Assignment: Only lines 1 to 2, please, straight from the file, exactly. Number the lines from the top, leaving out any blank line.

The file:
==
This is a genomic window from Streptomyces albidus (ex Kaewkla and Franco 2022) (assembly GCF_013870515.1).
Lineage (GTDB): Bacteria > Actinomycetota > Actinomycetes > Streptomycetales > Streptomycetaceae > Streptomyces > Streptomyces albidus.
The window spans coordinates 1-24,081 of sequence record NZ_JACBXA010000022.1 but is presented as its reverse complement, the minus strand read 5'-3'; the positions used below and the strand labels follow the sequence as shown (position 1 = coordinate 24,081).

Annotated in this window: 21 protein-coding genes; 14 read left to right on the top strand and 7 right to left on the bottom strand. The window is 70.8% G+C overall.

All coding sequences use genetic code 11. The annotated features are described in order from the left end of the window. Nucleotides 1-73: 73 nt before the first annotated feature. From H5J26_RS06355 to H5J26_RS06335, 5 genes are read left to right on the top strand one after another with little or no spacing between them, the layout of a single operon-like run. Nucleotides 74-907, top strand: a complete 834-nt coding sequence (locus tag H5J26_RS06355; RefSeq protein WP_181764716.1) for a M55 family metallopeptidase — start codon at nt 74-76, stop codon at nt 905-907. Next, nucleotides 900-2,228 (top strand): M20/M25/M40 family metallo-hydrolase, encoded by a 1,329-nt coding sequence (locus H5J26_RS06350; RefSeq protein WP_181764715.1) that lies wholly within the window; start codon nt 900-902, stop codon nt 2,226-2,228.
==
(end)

This is a genomic window from Streptomyces albidus (ex Kaewkla and Franco 2022) (assembly GCF_013870515.1).
Lineage (GTDB): Bacteria > Actinomycetota > Actinomycetes > Streptomycetales > Streptomycetaceae > Streptomyces > Streptomyces albidus.